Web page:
3 Flyers get NBA-level playing experience in L.A.

Malachi Smith’s high school coach arranges opportunity at Rico Hines Runs

Three Dayton Flyers men’s basketball players — Malachi Smith, DaRon Holmes II and Mustapha Amzil — enjoyed the summer basketball experience of a lifetime last week in Los Angeles.

The three played in the Rico Hines Runs, a series of games held every year at UCLA’s Student Activities Center. Chris Williams, an assistant coach at St. Raymond High School for Boys, Smith’s alma mater in Bronx, N.Y., arranged the opportunity, which came between the end of Dayton’s summer practice season and the start of classes at UD on Monday.

“In a nutshell, Rico is one of my best friends and also a mentor of mine,” Williams said Wednesday, “and he also used to coach at St. John’s, and when he was coaching at St. John’s, Malachi was 7, 8, 9 years old going to the St. John’s basketball camp.”

Hines, who’s now an assistant coach for the Toronto Raptors, played at UCLA from 1997-02 and coached at St. John’s from 2010-15 under Steve Lavin. He then worked as an assistant coach for the Reno Bighorns, a Sacramento Kings affiliate in the NBA G League, from 2016-19. Whenever the Kings came to New York City to play the Knicks or Nets, he would leave tickets for Williams and Smith’s family. He always encouraged Smith and gave him feedback. Smith’s appearance at the Rico Hines Runs had been in the works for four or five years, Williams said.

Holmes and Amzil heard of Smith’s opportunity. Williams was able to get all three in the games, which featured a number of NBA players and college stars on the same floor where UCLA coaching legend John Wooden once trained Kareem Abdul-Jabbar, known as Lew Alcindor during his college days.

“You have three courts running at the same time,” Williams said. “You have a main court in the middle, which starts off with like NBA veterans and high-level overseas guys. Then you have the loser’s court, which is to the left of the main court and then you have the loser-loser court, which generally starts off with the college guys. If you win on the loser-loser court, you get to the second court, which is the loser’s court. If you win on the loser’s court, you move to the main court.”

The first team to seven wins, but they have to secure the victory by making a free throw. There are no 3-pointers. Every basket is worth one point.

Williams said Los Angeles Lakers star Magic Johnson started the pickup games in the 1980s, and Hines restarted the games eight or nine years ago with two other former UCLA stars, Baron Davis and Earl Watson.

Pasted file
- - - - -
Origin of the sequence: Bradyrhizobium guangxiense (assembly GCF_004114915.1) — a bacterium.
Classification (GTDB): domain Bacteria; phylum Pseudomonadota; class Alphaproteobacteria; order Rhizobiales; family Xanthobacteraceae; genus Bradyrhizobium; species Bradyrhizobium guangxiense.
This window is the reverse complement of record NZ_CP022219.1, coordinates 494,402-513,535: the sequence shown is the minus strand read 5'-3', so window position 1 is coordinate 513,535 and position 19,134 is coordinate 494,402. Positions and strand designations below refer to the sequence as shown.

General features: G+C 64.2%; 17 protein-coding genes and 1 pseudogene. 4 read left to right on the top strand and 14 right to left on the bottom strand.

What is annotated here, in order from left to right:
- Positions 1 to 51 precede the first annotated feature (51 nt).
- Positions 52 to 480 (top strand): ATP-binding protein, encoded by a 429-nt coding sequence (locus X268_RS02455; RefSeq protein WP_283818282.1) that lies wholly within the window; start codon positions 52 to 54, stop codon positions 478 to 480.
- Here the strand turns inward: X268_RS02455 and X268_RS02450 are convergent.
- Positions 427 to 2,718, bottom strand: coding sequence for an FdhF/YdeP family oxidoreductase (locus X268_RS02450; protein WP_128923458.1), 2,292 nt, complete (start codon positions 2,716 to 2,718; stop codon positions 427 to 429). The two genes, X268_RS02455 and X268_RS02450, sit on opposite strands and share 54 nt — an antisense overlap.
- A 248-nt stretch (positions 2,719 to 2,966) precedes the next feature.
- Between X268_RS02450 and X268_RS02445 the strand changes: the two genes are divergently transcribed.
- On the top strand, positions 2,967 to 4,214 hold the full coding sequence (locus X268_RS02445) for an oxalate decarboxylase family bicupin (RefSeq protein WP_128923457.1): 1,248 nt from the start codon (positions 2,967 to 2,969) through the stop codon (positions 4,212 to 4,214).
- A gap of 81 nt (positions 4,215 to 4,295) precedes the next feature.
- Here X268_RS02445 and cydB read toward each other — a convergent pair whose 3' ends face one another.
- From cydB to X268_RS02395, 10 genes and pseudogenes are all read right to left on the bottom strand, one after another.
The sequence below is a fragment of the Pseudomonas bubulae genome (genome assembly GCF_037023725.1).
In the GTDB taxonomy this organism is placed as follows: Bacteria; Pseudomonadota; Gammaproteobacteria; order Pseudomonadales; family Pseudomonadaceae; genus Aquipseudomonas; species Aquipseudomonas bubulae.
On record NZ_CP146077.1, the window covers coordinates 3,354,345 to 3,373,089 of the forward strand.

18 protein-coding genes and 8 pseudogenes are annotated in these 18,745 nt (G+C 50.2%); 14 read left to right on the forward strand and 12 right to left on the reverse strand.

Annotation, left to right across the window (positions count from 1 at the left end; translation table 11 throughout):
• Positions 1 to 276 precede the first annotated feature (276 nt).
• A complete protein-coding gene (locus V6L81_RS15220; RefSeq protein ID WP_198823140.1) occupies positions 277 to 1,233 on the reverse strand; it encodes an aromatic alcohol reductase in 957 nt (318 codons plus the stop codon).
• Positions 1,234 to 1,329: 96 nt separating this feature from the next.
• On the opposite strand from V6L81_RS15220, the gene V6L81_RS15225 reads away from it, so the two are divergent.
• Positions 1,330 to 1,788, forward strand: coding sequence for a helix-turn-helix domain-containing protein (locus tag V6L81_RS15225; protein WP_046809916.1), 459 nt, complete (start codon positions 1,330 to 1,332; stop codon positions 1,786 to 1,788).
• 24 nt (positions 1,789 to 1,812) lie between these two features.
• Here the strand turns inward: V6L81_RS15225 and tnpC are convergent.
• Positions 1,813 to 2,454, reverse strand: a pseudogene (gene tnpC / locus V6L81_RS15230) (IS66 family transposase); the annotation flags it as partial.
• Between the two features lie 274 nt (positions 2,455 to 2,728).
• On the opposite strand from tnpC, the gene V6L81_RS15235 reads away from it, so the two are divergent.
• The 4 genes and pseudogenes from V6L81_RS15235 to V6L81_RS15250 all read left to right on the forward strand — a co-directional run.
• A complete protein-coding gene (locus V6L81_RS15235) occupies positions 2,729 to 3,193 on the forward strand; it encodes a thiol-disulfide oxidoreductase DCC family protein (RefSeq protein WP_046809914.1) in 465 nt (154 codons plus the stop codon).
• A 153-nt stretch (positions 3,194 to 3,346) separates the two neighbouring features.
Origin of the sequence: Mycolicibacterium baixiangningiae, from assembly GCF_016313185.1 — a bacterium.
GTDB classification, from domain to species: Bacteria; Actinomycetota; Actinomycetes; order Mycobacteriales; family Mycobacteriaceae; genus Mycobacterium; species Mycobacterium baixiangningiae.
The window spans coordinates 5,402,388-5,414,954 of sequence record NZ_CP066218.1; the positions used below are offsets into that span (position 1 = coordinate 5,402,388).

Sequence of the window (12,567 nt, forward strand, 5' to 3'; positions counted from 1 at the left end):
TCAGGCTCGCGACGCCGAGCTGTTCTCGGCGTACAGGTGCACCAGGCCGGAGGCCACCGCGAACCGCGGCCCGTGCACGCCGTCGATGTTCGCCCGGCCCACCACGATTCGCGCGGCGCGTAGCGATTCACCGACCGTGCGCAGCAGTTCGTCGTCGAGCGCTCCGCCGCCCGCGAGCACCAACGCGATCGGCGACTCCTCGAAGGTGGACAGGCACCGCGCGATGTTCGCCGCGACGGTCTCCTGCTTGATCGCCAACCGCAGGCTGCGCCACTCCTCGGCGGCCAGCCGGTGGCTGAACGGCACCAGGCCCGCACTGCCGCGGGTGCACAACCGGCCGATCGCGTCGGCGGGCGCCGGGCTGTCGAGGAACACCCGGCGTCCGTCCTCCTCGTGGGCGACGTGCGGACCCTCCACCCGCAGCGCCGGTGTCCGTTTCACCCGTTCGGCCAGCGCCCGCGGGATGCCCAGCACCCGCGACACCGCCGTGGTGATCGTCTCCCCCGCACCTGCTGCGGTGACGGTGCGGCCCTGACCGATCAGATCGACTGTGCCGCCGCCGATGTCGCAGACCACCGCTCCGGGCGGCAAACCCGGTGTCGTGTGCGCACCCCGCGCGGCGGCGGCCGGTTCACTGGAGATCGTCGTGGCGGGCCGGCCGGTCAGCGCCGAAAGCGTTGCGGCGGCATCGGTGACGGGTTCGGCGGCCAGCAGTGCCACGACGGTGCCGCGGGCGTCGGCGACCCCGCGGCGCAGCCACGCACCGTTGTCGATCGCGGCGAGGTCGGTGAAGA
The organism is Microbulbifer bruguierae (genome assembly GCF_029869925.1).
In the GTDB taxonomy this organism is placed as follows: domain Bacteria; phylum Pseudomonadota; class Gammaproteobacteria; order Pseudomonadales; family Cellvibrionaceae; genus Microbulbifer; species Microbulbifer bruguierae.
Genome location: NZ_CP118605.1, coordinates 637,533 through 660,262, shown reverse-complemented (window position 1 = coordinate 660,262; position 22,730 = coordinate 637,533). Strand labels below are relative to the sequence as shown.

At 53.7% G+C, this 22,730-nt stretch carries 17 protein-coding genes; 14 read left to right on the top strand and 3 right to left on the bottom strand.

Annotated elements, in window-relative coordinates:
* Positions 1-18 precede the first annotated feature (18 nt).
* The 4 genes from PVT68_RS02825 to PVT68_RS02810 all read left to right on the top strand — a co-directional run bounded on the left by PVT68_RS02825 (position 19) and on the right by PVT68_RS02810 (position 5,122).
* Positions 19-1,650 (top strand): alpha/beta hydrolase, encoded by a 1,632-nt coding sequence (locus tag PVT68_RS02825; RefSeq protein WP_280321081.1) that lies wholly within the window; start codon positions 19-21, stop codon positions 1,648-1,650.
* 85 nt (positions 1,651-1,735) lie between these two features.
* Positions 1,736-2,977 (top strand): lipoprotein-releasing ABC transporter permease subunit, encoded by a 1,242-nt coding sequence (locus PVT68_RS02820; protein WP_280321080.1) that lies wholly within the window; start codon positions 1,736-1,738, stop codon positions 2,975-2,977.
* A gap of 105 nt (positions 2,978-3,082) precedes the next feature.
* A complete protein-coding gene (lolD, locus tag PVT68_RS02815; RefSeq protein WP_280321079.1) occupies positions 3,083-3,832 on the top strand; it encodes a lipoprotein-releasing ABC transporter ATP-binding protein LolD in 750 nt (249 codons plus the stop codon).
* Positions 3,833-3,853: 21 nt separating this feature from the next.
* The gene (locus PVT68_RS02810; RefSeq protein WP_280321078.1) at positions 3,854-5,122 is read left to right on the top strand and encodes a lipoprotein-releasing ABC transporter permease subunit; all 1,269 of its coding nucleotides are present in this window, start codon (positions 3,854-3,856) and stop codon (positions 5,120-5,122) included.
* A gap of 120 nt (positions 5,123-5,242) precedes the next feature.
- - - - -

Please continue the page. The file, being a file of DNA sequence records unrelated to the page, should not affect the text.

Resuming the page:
“Magic, when he started it, he wanted the runs to feel like the last five or six minutes of every game,” Hines said. “Earl put an emphasis on, ‘Hey, you guys can’t jump on the court thinking you have a whole game. You’ve got to get to seven.’”

The NBA players use the games to get their bodies back in shape after time off earlier in the summer.

“Draymond Green said it best,” Williams said. “He thanked Rico for providing a real basketball atmosphere where it’s not about who’s in the gym or the Hollywood stuff. It’s about everyone pushing and teaching the younger guys and everybody just trying to get better. That’s the whole focus. Rico’s whole mindset and mission is, ‘Let’s pack some positive days together, and let’s get better. Let’s push each other.’ It’s like a competitive fellowship.

“Lou Williams (a 17-year NBA veteran) came in. He’s a free agent. He called Rico up and was like, ‘Man, I need to get in shape. I need to see where I’m at.’ He got his flight out there, came out with his family for about 10 days and his focus was, ‘I need to get ready for training camp. I need to play.’ There’s no greater runs than those because it’s really high level, intense and just focused on competition.”

The Dayton players won two games on the main court one day, beating a team that included Green and another team featuring Fred VanVleet, of the Raptors.

“It was really good to watch those guys and see the chemistry they had on the court,” Williams said. “They were able to get some positive feedback from Paul George (of the Los Angeles Clippers) and Patrick Beverley (of the Utah Jazz) and Kevin Punter, who played at Tennessee and is from New York is one of the highest-paid players in Europe. He was like the unofficial host for Malachi. It was just a great opportunity to get some time in that pro setting and really see what a professional offseason is like as guys are gearing up for the NBA season.”

Williams witnessed how much Smith’s game has grown since he arrived at Dayton about 14 months ago.

“He plays to win,” Williams said. “That helps him out tremendously. From a physical standpoint, he was right there. From a mental standpoint and playmaking standpoint, he was right there. His goal now is just make sure he can make a consistent outside shot. Rico had some great feedback for him. He was like, ‘His game is there. He made some incredible reads, some high-level plays. He defended older guys, pros.’ The biggest compliment he got was from Rico and some of the guys in the gym was he’s just a sponge.”

Holmes, Dayton’s leading scorer last season as a freshman, and Amzil, one of the key reserves in his second season at UD, also impressed Williams.

“It was good for DaRon because he had to expand his game a little bit,” Williams said. “He made some outside shots. He competed at a high level. He was very active, talking. He really showed a high level of competitiveness. Mustapha, he showed that he can really score the ball and make some tough shots. He has a good skill set and good size for the next level.”

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